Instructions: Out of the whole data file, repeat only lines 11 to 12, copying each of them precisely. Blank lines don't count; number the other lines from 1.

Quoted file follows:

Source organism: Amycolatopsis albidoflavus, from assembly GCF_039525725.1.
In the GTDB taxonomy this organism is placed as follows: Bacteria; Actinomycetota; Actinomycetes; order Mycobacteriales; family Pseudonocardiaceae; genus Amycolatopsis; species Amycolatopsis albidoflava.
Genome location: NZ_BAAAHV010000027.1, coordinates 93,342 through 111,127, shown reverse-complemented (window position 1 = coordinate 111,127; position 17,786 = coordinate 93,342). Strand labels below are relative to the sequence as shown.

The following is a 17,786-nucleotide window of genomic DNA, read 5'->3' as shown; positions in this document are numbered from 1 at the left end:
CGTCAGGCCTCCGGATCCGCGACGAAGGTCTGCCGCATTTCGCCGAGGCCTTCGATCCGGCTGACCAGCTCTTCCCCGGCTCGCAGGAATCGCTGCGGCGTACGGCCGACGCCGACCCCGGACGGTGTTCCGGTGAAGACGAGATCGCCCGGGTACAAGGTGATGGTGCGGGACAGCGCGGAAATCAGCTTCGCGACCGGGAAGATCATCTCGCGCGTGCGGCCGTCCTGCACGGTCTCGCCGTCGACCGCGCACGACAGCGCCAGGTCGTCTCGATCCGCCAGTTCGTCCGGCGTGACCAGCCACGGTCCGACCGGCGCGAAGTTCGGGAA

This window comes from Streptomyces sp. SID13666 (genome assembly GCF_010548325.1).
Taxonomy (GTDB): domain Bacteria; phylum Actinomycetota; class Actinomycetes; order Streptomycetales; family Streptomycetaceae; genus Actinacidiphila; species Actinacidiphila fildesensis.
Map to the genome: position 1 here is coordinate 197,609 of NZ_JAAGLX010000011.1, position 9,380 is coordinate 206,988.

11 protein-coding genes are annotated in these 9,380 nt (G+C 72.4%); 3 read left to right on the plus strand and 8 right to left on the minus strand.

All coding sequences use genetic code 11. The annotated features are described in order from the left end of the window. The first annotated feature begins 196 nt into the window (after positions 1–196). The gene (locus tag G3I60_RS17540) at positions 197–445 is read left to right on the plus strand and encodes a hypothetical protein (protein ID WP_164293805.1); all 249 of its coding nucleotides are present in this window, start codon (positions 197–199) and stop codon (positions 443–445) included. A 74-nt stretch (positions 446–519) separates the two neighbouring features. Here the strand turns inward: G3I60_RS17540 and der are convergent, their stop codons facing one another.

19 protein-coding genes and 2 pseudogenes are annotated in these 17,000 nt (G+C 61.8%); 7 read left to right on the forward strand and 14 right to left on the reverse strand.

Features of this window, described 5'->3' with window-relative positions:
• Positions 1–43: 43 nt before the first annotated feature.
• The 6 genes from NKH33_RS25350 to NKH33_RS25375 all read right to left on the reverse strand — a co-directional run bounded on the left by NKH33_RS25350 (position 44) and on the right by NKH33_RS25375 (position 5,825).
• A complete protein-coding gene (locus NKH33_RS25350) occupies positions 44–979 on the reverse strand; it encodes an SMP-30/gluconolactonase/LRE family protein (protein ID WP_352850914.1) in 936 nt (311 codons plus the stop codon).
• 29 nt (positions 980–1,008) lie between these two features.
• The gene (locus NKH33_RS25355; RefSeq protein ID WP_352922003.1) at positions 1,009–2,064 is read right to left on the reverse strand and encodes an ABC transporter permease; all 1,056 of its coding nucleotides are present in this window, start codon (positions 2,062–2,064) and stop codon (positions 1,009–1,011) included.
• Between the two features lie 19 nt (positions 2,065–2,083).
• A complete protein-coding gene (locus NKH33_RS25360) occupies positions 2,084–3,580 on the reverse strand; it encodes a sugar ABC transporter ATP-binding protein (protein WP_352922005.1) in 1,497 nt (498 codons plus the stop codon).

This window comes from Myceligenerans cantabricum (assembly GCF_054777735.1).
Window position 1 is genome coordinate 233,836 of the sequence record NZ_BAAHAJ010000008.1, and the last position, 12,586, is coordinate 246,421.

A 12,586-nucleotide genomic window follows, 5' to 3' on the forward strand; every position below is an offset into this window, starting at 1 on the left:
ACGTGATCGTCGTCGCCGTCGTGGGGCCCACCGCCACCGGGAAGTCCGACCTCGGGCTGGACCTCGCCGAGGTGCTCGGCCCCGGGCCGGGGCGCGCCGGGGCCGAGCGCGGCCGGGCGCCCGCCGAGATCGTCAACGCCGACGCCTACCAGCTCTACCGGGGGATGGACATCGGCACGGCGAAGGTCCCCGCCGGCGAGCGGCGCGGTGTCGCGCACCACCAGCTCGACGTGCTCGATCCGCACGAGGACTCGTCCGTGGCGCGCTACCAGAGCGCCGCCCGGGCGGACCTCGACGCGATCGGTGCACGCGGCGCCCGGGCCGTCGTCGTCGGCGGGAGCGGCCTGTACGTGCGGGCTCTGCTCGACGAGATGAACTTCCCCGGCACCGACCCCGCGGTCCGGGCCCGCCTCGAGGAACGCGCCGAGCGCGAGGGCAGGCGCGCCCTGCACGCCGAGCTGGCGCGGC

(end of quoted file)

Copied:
19 protein-coding genes and 2 pseudogenes are annotated in these 17,000 nt (G+C 61.8%); 7 read left to right on the forward strand and 14 right to left on the reverse strand.

Features of this window, described 5'->3' with window-relative positions: